This matters for Nigeria's future. The country has ten million children out of school, more than any other country in the world – and 60% live in the northeast. Failure to equip these children with the opportunities that come with education will trap them in a cycle of poverty, undermining growth, weakening livelihoods, and creating fertile ground for recruitment by militant organizations.

The response to the crisis in northeast Nigeria has been desperately inadequate. Last year, aid donors and UN agencies failed spectacularly to act with the urgency the crisis demanded. Less than half of the UN's humanitarian appeal was funded. Meanwhile, the last Nigerian government, struggling with an economic downturn, failed to mobilize sufficient resources – and it was slow to call for international support.

The Oslo conference provides an opportunity to make a new start. Three urgent priorities stand out.

First, aid donors need to commit now to the $1 billion needed to reach around seven million of those in need. An effective humanitarian response requires predictable and assured funding to underpin the necessary investments in nutrition, livelihoods and food security. As one of the conveners of the conference, Germany should be working with other major donors – notably the United Kingdom and the United States – to broaden and deepen humanitarian support.

Second, the Nigerian government has to step up its efforts. There are encouraging signs. President Muhammadu Buhari's government has placed one of its most able ministers, Zainab Ahmed, at the head of the humanitarian response team. Despite the economic recession, the authorities have also pledged to allocate around $1 billion of humanitarian support for the northeast. It is critical that it acts on this commitment – and that it puts in place the programs needed to end the region's persistent marginalization.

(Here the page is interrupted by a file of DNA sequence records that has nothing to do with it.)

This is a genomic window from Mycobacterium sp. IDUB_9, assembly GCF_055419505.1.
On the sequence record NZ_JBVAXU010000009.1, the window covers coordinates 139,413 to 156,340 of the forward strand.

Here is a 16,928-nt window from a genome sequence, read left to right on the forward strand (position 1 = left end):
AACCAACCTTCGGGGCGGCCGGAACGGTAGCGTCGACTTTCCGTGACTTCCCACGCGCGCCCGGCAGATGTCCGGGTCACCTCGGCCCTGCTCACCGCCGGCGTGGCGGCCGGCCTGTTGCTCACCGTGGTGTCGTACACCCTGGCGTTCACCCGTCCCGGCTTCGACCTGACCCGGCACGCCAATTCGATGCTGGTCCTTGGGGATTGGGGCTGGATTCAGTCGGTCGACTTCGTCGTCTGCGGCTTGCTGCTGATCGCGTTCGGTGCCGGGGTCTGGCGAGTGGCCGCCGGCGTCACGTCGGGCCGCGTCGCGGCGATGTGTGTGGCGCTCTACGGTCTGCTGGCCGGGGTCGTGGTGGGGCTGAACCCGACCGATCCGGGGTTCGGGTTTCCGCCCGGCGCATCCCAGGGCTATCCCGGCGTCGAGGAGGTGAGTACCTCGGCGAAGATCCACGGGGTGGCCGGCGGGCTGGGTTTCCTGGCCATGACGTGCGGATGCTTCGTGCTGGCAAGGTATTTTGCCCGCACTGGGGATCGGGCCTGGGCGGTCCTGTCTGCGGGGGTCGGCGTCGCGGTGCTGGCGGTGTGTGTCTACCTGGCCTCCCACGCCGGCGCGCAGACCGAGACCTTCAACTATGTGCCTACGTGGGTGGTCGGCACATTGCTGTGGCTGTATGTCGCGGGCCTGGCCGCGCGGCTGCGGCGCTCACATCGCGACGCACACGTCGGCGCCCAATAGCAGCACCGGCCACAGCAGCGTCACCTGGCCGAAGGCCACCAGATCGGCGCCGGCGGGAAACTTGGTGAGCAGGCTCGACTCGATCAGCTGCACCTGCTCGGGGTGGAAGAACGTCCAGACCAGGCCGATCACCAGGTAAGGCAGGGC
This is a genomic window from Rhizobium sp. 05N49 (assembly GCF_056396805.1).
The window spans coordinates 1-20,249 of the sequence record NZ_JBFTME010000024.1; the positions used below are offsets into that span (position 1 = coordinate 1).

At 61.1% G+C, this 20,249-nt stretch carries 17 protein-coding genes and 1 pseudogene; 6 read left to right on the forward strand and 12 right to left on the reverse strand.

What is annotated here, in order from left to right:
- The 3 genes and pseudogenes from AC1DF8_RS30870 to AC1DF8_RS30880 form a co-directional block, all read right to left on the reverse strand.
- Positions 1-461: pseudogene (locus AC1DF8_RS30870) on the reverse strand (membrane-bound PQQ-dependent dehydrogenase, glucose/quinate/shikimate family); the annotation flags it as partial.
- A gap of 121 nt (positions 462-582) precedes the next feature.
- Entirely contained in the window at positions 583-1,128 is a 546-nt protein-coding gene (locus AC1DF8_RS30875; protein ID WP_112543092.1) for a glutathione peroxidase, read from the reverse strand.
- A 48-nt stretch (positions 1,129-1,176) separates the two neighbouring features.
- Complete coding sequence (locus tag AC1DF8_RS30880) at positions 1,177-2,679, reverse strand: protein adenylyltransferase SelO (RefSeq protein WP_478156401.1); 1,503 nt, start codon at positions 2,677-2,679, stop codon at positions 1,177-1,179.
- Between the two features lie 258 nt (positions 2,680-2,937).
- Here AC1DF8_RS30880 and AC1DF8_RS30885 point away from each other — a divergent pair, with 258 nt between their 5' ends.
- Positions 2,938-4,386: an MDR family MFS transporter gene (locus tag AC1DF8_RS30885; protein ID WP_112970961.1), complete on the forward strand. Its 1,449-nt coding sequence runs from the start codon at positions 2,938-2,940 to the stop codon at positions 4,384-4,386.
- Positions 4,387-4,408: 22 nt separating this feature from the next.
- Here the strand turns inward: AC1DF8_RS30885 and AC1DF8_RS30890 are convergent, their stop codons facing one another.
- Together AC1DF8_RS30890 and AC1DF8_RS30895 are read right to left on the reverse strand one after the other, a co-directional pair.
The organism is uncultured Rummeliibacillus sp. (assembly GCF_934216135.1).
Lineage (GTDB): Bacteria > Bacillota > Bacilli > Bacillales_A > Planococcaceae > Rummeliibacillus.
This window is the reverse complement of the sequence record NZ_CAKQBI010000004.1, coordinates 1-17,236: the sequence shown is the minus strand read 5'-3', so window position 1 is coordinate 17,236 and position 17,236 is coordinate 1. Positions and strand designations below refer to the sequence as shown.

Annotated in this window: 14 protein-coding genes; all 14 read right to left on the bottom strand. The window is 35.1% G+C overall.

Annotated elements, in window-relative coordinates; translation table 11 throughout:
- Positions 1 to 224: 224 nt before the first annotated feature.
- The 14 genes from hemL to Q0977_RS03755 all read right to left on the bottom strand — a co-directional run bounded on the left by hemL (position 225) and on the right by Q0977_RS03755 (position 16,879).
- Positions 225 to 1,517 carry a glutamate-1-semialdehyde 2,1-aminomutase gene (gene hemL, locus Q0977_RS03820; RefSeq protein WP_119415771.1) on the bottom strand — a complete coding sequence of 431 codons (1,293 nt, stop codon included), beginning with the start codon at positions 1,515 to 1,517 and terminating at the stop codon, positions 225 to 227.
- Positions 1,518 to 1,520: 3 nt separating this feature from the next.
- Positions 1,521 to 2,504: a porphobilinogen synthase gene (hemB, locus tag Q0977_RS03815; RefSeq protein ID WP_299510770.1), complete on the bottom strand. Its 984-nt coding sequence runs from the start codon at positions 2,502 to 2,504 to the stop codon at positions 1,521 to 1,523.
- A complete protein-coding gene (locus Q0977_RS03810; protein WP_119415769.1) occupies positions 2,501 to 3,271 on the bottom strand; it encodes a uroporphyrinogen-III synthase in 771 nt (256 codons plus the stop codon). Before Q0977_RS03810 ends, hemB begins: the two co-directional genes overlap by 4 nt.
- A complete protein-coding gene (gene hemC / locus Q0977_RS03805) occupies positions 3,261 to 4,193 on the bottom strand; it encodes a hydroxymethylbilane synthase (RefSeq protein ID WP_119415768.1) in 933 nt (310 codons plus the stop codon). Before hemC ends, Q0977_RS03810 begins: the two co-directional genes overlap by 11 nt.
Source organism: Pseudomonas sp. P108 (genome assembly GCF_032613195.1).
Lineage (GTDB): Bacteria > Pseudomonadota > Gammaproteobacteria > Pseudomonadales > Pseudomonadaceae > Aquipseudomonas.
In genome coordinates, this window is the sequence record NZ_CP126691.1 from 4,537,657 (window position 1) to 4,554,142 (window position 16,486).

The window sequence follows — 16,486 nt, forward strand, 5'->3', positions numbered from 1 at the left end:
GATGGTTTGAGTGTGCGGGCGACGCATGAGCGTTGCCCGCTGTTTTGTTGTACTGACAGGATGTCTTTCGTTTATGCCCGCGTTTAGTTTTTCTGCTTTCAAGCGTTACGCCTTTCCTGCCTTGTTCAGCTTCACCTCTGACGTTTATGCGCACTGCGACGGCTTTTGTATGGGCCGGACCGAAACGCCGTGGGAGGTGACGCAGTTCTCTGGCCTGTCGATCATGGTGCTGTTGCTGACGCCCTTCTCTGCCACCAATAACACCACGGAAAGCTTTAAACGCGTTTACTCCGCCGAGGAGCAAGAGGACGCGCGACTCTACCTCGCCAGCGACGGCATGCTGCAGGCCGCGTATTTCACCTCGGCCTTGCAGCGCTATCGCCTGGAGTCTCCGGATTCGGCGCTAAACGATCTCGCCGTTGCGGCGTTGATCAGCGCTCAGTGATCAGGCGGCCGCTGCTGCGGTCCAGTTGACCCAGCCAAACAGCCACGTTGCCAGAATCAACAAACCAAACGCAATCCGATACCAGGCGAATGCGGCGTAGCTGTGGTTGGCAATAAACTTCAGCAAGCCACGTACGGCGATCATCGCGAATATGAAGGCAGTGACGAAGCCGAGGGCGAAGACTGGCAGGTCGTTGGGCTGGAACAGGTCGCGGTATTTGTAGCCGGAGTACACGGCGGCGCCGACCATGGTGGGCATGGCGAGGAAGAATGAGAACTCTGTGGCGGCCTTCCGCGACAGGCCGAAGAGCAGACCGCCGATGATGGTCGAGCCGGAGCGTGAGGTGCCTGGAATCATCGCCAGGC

Third, the neglect of education must end. Borno's governor, Kashim Shettima, an Islamic scholar and self-professed beneficiary of what he describes as "Western education," has made reconstruction of the sector the state's single largest budget priority this year. To its credit, the World Bank has also put in place a $100 million facility to support education recovery in Nigeria's northeast. Yet UN agencies and donors have effectively scripted education out of the humanitarian appeal.

It's tough to think of a more shortsighted approach. Given that the denial and destruction of economic opportunity has been at the heart of the insurgency, there is no better way to deliver a peace dividend than to invest in education. That is why the UN's special envoy for education, Gordon Brown, has rightly called for the creation of a new global facility to support education in conflict-affected countries.

Ensuring that children like Bintu Mustapha survive is the most immediate priority. Giving them a chance to thrive through education is the only sound foundation for a lasting peace.

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Kevin Watkins is the CEO of Save the Children UK.

© Project Syndicate 1995–2017